Stupid command line tricks for managing disk use

Here are a few one-liners for quickly dealing with the usual cruft found on unmanaged development servers (and a few production boxes bogarted by the developers).

Find all Oracle-style HTTP log files named like “access.log.1258761600” (why can’t they use an actual timestamp for the suffix on those?) over a certain age (example, 30 days):

find . -type f -name "*log.*" -mtime +30

Delete all those files you found:

find . -type f -name "*log.*" -mtime +30 -exec rm -f {} \;

Gzip ‘em:

find . -type f -name "*log.*" -mtime +30 -exec gzip {} \;

Some further explanation:

It’s worth a gander the man page for find to see everything you can do with it.

The dot right after the command means “search from here on down”. To avoid getting anything below a particular directory, just specify the full directory path. For example:

find /apps/oracle/portal/j2ee/home -type f -name "*.xml" -mtime +30

You can specify multiple directories at the same time like this:

find /tmp /var/tmp -type f -name "*.xml" -mtime +30

The “-type f” is important because it tells find to only go for files, not directories.

Using “-name” to specify a filename pattern is always a good idea when practical. It’s extra insurance against a hard-to-reverse “oops”.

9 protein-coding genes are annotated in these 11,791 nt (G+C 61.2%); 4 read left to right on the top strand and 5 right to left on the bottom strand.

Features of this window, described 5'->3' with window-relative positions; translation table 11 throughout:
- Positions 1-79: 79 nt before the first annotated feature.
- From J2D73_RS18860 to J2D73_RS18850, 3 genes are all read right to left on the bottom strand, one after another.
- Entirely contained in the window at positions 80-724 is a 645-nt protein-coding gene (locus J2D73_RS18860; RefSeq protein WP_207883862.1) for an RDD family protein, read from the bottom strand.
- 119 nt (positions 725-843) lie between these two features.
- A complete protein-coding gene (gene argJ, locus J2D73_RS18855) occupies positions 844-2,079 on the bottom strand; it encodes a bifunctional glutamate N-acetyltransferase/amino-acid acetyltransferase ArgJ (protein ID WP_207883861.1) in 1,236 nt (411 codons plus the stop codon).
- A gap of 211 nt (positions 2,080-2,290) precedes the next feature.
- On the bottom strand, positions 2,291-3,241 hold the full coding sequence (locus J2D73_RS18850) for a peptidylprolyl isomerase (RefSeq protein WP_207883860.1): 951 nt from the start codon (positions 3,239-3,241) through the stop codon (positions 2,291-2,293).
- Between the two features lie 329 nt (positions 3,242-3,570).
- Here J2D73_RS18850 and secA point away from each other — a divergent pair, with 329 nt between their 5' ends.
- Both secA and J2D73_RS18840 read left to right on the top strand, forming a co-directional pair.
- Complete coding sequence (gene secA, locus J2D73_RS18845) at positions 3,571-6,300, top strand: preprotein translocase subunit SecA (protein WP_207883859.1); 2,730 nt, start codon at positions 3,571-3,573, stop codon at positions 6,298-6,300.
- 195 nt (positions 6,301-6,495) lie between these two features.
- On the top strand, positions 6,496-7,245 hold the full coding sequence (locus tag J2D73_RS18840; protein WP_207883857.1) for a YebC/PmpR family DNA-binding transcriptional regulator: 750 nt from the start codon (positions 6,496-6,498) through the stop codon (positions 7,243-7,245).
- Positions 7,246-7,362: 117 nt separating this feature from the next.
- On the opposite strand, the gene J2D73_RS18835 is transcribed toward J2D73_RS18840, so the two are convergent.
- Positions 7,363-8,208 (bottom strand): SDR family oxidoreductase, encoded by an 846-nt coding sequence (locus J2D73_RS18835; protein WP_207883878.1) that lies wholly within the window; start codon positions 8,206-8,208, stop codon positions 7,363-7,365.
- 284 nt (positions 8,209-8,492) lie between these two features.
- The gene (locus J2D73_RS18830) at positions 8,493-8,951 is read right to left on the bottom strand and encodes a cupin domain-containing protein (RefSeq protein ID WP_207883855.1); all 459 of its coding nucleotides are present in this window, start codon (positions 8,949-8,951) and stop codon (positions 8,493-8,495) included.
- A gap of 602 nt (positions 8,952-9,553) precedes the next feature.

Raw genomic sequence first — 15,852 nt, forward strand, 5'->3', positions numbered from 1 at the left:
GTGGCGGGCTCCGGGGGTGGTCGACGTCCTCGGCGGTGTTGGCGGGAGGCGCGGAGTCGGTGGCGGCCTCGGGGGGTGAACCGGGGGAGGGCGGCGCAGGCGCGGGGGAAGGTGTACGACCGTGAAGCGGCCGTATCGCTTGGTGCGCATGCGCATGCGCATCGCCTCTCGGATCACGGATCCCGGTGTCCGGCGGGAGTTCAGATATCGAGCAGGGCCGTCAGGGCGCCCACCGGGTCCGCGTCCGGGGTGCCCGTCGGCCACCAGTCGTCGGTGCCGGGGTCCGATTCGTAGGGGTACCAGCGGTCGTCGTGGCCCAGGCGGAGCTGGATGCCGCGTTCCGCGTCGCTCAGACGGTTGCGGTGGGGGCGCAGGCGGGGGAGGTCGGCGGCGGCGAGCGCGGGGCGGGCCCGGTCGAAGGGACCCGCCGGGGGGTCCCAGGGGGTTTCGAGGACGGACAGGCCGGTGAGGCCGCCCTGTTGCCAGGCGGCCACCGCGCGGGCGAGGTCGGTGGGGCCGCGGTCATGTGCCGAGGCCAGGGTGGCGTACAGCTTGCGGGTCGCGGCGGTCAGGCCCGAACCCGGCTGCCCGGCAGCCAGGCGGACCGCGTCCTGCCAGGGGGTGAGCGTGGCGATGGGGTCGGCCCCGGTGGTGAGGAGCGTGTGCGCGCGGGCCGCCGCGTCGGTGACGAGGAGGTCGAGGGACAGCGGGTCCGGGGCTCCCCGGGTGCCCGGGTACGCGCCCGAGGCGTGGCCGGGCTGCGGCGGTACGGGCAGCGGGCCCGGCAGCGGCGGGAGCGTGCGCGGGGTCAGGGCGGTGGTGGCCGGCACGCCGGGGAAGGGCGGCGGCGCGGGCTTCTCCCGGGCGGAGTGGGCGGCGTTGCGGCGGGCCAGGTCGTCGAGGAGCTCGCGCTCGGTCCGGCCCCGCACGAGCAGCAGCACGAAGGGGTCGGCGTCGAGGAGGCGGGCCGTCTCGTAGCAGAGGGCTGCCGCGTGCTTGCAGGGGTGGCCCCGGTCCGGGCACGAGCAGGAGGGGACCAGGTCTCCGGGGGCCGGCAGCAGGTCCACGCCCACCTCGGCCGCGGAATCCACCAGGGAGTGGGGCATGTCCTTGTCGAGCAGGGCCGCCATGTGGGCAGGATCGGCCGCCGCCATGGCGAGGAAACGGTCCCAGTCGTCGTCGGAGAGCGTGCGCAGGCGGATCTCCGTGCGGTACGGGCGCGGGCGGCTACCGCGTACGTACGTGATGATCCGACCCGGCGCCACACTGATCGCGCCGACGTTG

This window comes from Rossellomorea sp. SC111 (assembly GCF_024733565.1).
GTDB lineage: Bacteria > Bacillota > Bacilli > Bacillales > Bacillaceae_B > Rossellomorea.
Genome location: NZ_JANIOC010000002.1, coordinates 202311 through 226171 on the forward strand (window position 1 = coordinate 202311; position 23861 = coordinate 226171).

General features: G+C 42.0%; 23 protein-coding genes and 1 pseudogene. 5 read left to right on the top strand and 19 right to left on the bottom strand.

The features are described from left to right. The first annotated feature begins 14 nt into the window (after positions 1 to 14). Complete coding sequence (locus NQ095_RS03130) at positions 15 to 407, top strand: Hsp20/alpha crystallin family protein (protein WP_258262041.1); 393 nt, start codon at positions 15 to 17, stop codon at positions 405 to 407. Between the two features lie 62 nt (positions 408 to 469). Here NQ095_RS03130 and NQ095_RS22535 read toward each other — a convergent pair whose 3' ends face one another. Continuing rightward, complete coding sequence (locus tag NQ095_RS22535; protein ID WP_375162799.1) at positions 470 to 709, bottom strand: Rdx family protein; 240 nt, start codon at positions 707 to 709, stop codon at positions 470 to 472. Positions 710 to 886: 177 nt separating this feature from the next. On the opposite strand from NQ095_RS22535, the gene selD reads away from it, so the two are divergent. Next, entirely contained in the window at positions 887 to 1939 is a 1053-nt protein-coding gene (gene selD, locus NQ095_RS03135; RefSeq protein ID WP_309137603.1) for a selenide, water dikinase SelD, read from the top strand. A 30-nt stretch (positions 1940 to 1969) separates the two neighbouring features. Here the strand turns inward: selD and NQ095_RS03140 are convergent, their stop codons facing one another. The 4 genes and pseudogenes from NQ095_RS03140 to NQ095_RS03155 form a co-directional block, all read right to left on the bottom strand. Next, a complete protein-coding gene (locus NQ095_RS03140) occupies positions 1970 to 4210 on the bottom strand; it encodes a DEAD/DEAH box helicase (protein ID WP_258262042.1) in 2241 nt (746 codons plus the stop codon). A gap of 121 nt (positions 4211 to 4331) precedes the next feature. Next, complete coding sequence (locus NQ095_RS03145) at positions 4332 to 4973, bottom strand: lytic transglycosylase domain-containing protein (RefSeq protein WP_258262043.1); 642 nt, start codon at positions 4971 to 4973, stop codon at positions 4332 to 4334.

There are a number of different date stamps on files. The “-mtime” parameter specifies n*24 hours from the last time the file was modified.

An “-exec” is required to invoke additional commands on the files found, with rm the “-f” option tells it to go ahead and delete without prompting.

The empty braces (”{}”) are a placeholder for the file name values that will be plugged in as the shell runs through the list of files find… finds.

The semicolon (”;”) is needed to execute the commands in this one liner. It’s escaped (”\;”) to make sure the shell passes it literally without interpreting it (make sure to put whitespace between the “” and the end of your “-exec” command).

Assessing disk usage in general usually begins with a df -h and then a series of du queries.

Here’s one that shows space used by all the folders under the pwd (present working directory) and shows a sorted list of only those that are at least a gigabyte.

[root@myhost usr]% pwd
/usr
[root@myhost usr]% du -hs * | sort -n | grep G
1.1G    lib
1.2G    lib64
2.0G    share

Here’s a one-liner to archive a group of log files created within the last 10 days, handy when you’re trying to collect data for support purposes:

find . -type f -name "*log*" -mtime -10 -exec tar rvf example-logs.tar {} \;